Ploidy, dear reader, is something that I think about literally all the time. It impacts every facet of my research from the field to the bench to the stats used to analyze data sets. It’s been simultaneously the greatest and the worst aspect underlying the majority of my work thus far.
Anyone who deals with things more complicated than a diploid understands the difficulty. We absolutely have to correctly distinguish individuals with different ploidy levels if we want to accurately genotype and estimate allele frequencies in population genetic studies. Diploidized haploids don’t reflect the true allele frequencies, nor do tetraploids that are treated as diploids.
State-of-the-art ploidy-ing techniques includes flow cytometry (FCM) that determines ploidy level by quantifying nuclear content. There are now high-throughput FCM techniques as well as methods for dried tissue. The downside is that these techniques require the right instrumentation and sufficient tissue. This might not be available if tissue is poorly preserved or limited.
Microsatellites have also been used to determine ploidy. Haploids should have one allele, diploids should have two alleles and polyploids more. However, ploidy detection depends entirely upon the population allelic richness, the numbers of loci and genotyping error.
Recently, hight throughput sequencing has joined the ploidiers toolkit. Sequence data can be used to determine allelic copy numbers and ploidy levels, but often these approaches are for high coverage data sets (10x to 50x, for example, see Gompert and Mock 2017 that review these recent approaches).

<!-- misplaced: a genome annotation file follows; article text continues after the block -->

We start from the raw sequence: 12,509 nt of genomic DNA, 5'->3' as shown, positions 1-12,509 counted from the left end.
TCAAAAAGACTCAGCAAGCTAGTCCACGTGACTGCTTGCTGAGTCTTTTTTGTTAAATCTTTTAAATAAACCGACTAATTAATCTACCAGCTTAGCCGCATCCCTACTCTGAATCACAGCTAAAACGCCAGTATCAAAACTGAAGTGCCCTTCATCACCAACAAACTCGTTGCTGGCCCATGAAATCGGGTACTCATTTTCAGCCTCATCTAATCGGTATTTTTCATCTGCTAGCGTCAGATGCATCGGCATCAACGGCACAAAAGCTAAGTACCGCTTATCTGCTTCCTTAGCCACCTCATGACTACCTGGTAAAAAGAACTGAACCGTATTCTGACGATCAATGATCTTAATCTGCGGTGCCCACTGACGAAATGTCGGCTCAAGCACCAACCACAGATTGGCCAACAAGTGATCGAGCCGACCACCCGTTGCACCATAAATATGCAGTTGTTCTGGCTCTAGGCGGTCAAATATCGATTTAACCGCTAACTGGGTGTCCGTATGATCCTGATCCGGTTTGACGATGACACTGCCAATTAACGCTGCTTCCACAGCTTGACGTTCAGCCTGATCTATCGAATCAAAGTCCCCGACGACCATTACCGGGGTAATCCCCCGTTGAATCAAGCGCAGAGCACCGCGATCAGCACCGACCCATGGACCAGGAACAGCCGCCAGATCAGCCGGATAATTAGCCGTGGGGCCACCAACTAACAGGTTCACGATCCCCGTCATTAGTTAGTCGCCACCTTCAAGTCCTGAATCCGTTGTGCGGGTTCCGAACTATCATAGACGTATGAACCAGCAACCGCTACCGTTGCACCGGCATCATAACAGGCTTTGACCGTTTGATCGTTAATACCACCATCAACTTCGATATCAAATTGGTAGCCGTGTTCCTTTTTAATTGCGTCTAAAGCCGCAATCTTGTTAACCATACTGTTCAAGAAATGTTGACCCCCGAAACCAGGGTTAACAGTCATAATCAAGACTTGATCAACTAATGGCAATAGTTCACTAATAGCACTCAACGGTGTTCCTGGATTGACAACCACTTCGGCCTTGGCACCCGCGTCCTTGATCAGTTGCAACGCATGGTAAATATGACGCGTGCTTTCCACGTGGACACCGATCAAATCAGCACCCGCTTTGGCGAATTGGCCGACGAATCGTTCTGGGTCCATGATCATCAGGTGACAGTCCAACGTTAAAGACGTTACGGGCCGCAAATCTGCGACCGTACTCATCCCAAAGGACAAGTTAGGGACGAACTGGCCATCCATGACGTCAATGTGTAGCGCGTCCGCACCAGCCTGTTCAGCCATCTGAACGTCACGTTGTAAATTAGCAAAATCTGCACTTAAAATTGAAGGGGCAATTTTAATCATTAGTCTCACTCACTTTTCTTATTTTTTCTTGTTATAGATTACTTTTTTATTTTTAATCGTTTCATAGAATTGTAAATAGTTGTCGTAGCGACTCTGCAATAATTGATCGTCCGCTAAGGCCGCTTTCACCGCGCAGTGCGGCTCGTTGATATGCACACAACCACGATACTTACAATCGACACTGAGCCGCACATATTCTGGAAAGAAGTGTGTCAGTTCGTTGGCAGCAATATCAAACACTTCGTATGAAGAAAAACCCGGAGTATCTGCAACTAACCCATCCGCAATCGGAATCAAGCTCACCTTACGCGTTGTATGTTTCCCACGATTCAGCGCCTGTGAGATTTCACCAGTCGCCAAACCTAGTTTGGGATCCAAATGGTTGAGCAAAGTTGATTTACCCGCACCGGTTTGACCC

Such high coverage isn’t the norm when GBS is used to assess population-level genetic variation. We sacrifice coverage for lots and lots of individuals (i.e., 2x). If we go as low as we can go for a GBS study, can we detect individual ploidy levels?
Gompert and Mock (2017) hypothesized that with the availability of thousands of biallelic SNPs,
rates of heterozygosity, allelic ratios and multi-SNP haplotypes [should] differ among cytotypes, and that this signal could be harnessed to assign cytotype to individuals.
They tested a method for discriminating among diploids, triploids and tetraploids based on rates of heterozygosity and allelic ratios. They assumed that polyploidy resulted from
the production of unreduced gametes that are derivedfrom different chromosomes (e.g., that result fromnondisjunction during meiosis 1).
Tetraploids that result from nondisjunction in meiosis 2 will be indistinguishable from diploids in terms of heterozygosity and allelic richness. Likewise for tetraploids that originate from somatic doubling. Other techniques that don’t rely on any type of marker data, like FCM will be necessary.
The premise of their method rests on the assumption that individuals with higher ploidy levels should be heterozygous at a greater proportion of SNPs and allelic ratios or proportions should reflect ploidy levels.
So, diploids should have one copy of each allele and have allelic ratios of 1:1.